Rohannie talked to a social worker and arranged for Aurora to meet the relevant person in the city government to discuss her situation. Her case is not unique. Over 1.1 million people, including 330,000 children, have been affected by the Mindanao floods, with at least 15,000 children living in evacuation centres and tent cities. Many of the homeless families were living along river banks or on flood plains that have now been declared off limits for housing.

“The government hopes to relocate all the affected families by June,” Nonoy, head of the CdO office, told me later when I told him about the incident. “Lots of houses have been pledged but there is a scarcity of land to build them on. Both Cagayan de Oro and Iligan are mountainous areas and land is as expensive here as in Manila. They’ve had to prioirtise those families who were worst affected.”

Living under canvas


Gina Ayop with her three-year-old son Mark Angelo, and nephew Stephen, at the campsite.
© UNICEF Philippines/2012/Andy Brown


On our way back to the office, we stopped at a tent city on the outskirts of CdO where people were being housed while they waited for homes to be built in a resettlement community. It was essentially a refugee camp, although technically you’re not a refugee until you cross a national border, and UNICEF uses the more accurate but somewhat clumsy term ‘camp for internally displaced persons’.

The tent city was a large field filled with white family-sized tents. There was a cool breeze blowing through the trees and people sat in the shade under awnings. Some families had set up stalls selling food and household goods, and jeepneys arrived from town to drop off and pick up passengers. I was struck by the difference with the evacuation centres I’d seen before, which tended to be cramped, humid and smelly. The tent city, by contract, was spacious and the air was fresh and breezy. It was hot in the sun, but otherwise a far pleasanter place to be.

At the campsite we met 28-year-old Gina Ayop, who was living there with her husband and four children, including three-year-old Mark Angelo. The family lost their home in Tibasak, Macasandig during the flash floods that followed Sendong.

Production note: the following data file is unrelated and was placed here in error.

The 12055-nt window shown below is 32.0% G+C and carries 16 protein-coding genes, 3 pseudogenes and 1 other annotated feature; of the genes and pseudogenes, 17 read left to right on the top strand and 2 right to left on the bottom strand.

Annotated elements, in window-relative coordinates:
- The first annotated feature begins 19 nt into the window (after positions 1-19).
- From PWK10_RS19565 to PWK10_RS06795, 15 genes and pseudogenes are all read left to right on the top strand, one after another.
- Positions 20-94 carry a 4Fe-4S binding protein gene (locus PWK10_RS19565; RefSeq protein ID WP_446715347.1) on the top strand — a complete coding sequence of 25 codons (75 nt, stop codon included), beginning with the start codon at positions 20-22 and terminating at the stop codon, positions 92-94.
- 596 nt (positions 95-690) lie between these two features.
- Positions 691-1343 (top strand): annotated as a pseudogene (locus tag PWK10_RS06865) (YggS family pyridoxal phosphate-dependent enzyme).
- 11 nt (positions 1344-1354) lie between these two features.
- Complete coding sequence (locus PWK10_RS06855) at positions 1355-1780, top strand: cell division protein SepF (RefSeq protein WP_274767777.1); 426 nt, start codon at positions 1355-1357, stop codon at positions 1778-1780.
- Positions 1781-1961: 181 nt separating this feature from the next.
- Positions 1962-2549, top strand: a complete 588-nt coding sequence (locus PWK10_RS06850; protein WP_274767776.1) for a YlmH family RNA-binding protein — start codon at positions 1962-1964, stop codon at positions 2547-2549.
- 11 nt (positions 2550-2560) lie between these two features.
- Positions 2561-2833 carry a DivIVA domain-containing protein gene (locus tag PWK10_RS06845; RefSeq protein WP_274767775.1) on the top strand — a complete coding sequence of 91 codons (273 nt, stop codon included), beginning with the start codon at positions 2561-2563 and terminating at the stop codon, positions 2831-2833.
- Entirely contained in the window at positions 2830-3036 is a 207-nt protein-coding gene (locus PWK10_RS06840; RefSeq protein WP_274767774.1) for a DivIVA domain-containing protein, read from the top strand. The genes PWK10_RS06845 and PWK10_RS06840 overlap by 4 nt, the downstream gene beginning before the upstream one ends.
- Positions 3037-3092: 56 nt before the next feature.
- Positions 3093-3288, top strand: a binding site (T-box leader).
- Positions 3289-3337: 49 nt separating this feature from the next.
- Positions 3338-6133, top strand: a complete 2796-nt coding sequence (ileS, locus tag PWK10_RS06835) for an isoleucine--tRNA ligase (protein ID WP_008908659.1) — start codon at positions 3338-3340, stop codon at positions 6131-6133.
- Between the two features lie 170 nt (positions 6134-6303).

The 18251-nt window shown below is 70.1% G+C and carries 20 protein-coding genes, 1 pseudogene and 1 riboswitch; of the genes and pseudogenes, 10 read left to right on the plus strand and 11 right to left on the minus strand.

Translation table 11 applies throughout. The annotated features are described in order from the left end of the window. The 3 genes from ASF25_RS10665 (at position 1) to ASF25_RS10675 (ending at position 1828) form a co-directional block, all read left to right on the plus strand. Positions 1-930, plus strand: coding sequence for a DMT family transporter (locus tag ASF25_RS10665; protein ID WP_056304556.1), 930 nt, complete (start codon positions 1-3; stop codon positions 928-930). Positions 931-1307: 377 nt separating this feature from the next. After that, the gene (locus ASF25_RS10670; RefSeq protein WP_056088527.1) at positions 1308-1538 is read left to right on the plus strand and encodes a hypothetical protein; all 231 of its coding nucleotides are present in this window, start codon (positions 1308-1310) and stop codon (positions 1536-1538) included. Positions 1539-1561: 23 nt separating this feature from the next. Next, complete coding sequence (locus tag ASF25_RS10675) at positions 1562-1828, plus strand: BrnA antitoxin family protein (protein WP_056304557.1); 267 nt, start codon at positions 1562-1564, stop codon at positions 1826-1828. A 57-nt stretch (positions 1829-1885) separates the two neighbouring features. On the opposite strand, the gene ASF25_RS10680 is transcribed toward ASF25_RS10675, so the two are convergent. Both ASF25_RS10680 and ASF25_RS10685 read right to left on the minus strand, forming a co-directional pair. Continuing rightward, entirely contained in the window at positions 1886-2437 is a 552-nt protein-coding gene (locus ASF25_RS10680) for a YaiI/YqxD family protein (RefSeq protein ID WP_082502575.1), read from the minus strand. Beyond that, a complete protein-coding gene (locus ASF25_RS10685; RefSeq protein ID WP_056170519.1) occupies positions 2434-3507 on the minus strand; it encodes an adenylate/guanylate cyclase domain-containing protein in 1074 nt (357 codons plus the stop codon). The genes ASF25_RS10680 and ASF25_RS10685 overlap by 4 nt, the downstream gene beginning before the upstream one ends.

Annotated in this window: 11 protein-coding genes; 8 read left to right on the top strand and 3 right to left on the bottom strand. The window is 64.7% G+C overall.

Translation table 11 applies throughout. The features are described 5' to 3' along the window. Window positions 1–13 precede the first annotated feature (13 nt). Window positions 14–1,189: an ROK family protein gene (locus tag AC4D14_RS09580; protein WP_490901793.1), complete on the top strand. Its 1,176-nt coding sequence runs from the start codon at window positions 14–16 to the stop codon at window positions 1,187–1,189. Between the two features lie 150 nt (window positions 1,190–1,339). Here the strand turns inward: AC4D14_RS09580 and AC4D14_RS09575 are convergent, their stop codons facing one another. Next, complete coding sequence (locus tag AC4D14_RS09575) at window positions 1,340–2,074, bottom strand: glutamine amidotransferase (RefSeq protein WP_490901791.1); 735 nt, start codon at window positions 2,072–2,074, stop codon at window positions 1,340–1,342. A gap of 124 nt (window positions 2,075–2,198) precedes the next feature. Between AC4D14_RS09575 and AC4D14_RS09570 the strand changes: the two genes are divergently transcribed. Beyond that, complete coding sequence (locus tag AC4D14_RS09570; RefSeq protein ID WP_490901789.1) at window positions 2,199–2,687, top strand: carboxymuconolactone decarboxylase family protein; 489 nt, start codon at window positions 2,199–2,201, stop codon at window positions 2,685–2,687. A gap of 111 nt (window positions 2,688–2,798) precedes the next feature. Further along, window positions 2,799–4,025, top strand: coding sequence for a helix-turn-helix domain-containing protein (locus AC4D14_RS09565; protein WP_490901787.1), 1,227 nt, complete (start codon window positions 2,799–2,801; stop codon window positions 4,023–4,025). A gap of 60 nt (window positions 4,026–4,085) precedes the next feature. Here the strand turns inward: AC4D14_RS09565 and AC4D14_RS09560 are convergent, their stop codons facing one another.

“We’ve been living here for over a month,” Gina told me. “We have enough food and water but no electricity. The children are happy because they have many friends to play with. Mark Angelo likes to sing and dance. But sometimes he has tantrums because it gets so hot in the sun. At other times it rains and water gets into the tent.”

Gina’s husband works in Cagayan de Oro as a security guard. The family are on a waiting list for a new house in a resettlement community in nearby Calaanan. “The Mayor said we can’t go back to our old home because the area has been declared unsafe,” Gina continued. “We’re happy to move to Calaanan because it has good facilities and we’ll be more comfortable there.”


A jeepney arrives at the tent city to drop off and pick up passengers.
© UNICEF Philippines/2012/Andy Brown


In the meantime, UNICEF is providing a child-friendly space at the tent city, where children like Mark Angelo and his cousin Stephen can go for supervised play and learning each morning. There is also a DSWD office, where I asked assistant camp manager Jervie about the issues facing families living there.

“There are currently 132 children living in this campsite,” he said. “Some of their parents work in the city, some work here as vendors. We’re doing an inventory of skills to help other families get back to work. The main problem for them is transport – it costs 15 peso each way to get into the city by jeepney, but for some people their daily income is only 50 pesos.”

Despite the heat and the transport issue, the people I met at the tent city seemed much happier than those at either of the evacuation centres in town. Gina’s family was doing well under the circumstances, and I hoped that eventually Aurora’s family would be too.

Visit the UNICEF Philippines website


The temporary UNICEF office in Cagayan de Oro.
© UNICEF Philippines/2012/Andy Brown